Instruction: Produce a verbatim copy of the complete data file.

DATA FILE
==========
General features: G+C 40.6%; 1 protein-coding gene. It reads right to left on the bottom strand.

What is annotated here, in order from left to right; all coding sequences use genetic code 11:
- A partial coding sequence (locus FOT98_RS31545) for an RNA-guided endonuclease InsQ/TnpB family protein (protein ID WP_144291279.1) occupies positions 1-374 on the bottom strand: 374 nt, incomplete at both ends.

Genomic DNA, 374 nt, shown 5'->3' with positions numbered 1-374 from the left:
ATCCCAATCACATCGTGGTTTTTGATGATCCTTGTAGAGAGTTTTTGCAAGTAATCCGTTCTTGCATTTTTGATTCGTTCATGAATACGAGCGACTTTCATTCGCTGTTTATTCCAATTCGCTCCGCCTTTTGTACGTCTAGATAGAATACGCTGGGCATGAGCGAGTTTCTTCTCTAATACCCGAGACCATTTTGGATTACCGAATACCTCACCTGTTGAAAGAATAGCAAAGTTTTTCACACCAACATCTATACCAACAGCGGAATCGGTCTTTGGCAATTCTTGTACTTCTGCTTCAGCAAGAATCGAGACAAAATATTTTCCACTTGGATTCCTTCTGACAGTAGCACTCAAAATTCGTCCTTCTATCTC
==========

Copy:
General features: G+C 40.6%; 1 protein-coding gene. It reads right to left on the bottom strand.

What is annotated here, in order from left to right; all coding sequences use genetic code 11:
- A partial coding sequence (locus FOT98_RS31545) for an RNA-guided endonuclease InsQ/TnpB family protein (protein ID WP_144291279.1) occupies positions 1-374 on the bottom strand: 374 nt, incomplete at both ends.

Genomic DNA, 374 nt, shown 5'->3' with positions numbered 1-374 from the left:
ATCCCAATCACATCGTGGTTTTTGATGATCCTTGTAGAGAGTTTTTGCAAGTAATCCGTTCTTGCATTTTTGATTCGTTCATGAATACGAGCGACTTTCATTCGCTGTTTATTCCAATTCGCTCCGCCTTTTGTACGTCTAGATAGAATACGCTGGGCATGAGCGAGTTTCTTCTCTAATACCCGAGACCATTTTGGATTACCGAATACCTCACCTGTTGAAAGAATAGCAAAGTTTTTCACACCAACATCTATACCAACAGCGGAATCGGTCTTTGGCAATTCTTGTACTTCTGCTTCAGCAAGAATCGAGACAAAATATTTTCCACTTGGATTCCTTCTGACAGTAGCACTCAAAATTCGTCCTTCTATCTC